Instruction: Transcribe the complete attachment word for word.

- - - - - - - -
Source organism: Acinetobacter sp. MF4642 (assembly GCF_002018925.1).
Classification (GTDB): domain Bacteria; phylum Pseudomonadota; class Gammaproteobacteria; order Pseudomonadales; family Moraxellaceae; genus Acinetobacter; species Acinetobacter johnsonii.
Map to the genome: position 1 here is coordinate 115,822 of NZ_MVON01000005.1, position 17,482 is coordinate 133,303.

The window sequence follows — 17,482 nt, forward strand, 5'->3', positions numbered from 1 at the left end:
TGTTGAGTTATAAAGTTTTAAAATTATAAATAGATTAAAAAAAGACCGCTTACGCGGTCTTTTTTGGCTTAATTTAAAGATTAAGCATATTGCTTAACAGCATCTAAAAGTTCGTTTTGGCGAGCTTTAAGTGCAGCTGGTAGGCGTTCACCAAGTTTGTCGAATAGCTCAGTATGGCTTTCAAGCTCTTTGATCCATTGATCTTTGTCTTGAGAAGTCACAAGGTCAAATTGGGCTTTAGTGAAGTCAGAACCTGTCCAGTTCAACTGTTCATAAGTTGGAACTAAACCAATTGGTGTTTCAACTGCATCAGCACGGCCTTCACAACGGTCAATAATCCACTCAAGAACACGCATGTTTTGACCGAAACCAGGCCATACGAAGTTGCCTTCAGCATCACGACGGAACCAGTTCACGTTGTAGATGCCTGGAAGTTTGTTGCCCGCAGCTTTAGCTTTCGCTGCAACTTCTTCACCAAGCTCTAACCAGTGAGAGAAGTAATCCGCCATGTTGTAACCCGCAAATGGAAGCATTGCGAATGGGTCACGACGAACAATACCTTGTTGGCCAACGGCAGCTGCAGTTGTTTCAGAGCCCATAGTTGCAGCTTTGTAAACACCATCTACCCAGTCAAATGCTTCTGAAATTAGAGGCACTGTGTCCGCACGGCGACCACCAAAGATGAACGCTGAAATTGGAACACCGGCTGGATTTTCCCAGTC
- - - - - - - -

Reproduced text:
Source organism: Acinetobacter sp. MF4642 (assembly GCF_002018925.1).
Classification (GTDB): domain Bacteria; phylum Pseudomonadota; class Gammaproteobacteria; order Pseudomonadales; family Moraxellaceae; genus Acinetobacter; species Acinetobacter johnsonii.
Map to the genome: position 1 here is coordinate 115,822 of NZ_MVON01000005.1, position 17,482 is coordinate 133,303.

The window sequence follows — 17,482 nt, forward strand, 5'->3', positions numbered from 1 at the left end:
TGTTGAGTTATAAAGTTTTAAAATTATAAATAGATTAAAAAAAGACCGCTTACGCGGTCTTTTTTGGCTTAATTTAAAGATTAAGCATATTGCTTAACAGCATCTAAAAGTTCGTTTTGGCGAGCTTTAAGTGCAGCTGGTAGGCGTTCACCAAGTTTGTCGAATAGCTCAGTATGGCTTTCAAGCTCTTTGATCCATTGATCTTTGTCTTGAGAAGTCACAAGGTCAAATTGGGCTTTAGTGAAGTCAGAACCTGTCCAGTTCAACTGTTCATAAGTTGGAACTAAACCAATTGGTGTTTCAACTGCATCAGCACGGCCTTCACAACGGTCAATAATCCACTCAAGAACACGCATGTTTTGACCGAAACCAGGCCATACGAAGTTGCCTTCAGCATCACGACGGAACCAGTTCACGTTGTAGATGCCTGGAAGTTTGTTGCCCGCAGCTTTAGCTTTCGCTGCAACTTCTTCACCAAGCTCTAACCAGTGAGAGAAGTAATCCGCCATGTTGTAACCCGCAAATGGAAGCATTGCGAATGGGTCACGACGAACAATACCTTGTTGGCCAACGGCAGCTGCAGTTGTTTCAGAGCCCATAGTTGCAGCTTTGTAAACACCATCTACCCAGTCAAATGCTTCTGAAATTAGAGGCACTGTGTCCGCACGGCGACCACCAAAGATGAACGCTGAAATTGGAACACCGGCTGGATTTTCCCAGTC